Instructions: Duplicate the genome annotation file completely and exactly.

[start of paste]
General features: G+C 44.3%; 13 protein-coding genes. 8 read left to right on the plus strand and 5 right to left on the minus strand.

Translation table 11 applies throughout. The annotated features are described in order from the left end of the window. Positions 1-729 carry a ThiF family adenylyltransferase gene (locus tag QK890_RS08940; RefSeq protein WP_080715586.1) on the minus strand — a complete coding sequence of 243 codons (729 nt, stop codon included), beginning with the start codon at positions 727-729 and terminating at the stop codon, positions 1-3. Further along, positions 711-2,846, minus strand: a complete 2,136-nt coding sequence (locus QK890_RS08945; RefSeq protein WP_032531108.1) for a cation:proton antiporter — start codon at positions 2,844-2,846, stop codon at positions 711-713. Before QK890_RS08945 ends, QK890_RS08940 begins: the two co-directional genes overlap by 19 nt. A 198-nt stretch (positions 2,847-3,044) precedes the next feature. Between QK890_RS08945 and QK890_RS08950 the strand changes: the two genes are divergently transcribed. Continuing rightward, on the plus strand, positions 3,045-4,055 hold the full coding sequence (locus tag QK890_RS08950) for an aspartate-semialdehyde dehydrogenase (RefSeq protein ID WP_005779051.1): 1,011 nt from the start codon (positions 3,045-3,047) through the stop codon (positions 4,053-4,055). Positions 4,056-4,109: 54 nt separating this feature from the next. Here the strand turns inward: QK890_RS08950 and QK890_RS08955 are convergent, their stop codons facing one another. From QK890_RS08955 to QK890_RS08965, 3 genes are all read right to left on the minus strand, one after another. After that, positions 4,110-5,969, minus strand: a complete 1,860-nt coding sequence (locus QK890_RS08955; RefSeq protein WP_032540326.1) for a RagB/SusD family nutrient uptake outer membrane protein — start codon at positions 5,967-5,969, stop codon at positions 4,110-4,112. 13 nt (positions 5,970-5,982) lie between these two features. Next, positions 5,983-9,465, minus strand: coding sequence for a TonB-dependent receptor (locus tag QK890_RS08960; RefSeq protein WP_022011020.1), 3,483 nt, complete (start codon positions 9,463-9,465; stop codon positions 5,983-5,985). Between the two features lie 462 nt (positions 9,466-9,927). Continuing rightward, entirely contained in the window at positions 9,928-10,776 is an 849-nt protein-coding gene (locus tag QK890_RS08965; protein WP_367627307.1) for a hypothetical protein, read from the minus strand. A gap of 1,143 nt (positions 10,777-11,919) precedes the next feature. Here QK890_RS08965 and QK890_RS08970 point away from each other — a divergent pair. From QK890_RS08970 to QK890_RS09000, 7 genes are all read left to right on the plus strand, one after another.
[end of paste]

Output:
General features: G+C 44.3%; 13 protein-coding genes. 8 read left to right on the plus strand and 5 right to left on the minus strand.

Translation table 11 applies throughout. The annotated features are described in order from the left end of the window. Positions 1-729 carry a ThiF family adenylyltransferase gene (locus tag QK890_RS08940; RefSeq protein WP_080715586.1) on the minus strand — a complete coding sequence of 243 codons (729 nt, stop codon included), beginning with the start codon at positions 727-729 and terminating at the stop codon, positions 1-3. Further along, positions 711-2,846, minus strand: a complete 2,136-nt coding sequence (locus QK890_RS08945; RefSeq protein WP_032531108.1) for a cation:proton antiporter — start codon at positions 2,844-2,846, stop codon at positions 711-713. Before QK890_RS08945 ends, QK890_RS08940 begins: the two co-directional genes overlap by 19 nt. A 198-nt stretch (positions 2,847-3,044) precedes the next feature. Between QK890_RS08945 and QK890_RS08950 the strand changes: the two genes are divergently transcribed. Continuing rightward, on the plus strand, positions 3,045-4,055 hold the full coding sequence (locus tag QK890_RS08950) for an aspartate-semialdehyde dehydrogenase (RefSeq protein ID WP_005779051.1): 1,011 nt from the start codon (positions 3,045-3,047) through the stop codon (positions 4,053-4,055). Positions 4,056-4,109: 54 nt separating this feature from the next. Here the strand turns inward: QK890_RS08950 and QK890_RS08955 are convergent, their stop codons facing one another. From QK890_RS08955 to QK890_RS08965, 3 genes are all read right to left on the minus strand, one after another. After that, positions 4,110-5,969, minus strand: a complete 1,860-nt coding sequence (locus QK890_RS08955; RefSeq protein WP_032540326.1) for a RagB/SusD family nutrient uptake outer membrane protein — start codon at positions 5,967-5,969, stop codon at positions 4,110-4,112. 13 nt (positions 5,970-5,982) lie between these two features. Next, positions 5,983-9,465, minus strand: coding sequence for a TonB-dependent receptor (locus tag QK890_RS08960; RefSeq protein WP_022011020.1), 3,483 nt, complete (start codon positions 9,463-9,465; stop codon positions 5,983-5,985). Between the two features lie 462 nt (positions 9,466-9,927). Continuing rightward, entirely contained in the window at positions 9,928-10,776 is an 849-nt protein-coding gene (locus tag QK890_RS08965; protein WP_367627307.1) for a hypothetical protein, read from the minus strand. A gap of 1,143 nt (positions 10,777-11,919) precedes the next feature. Here QK890_RS08965 and QK890_RS08970 point away from each other — a divergent pair. From QK890_RS08970 to QK890_RS09000, 7 genes are all read left to right on the plus strand, one after another.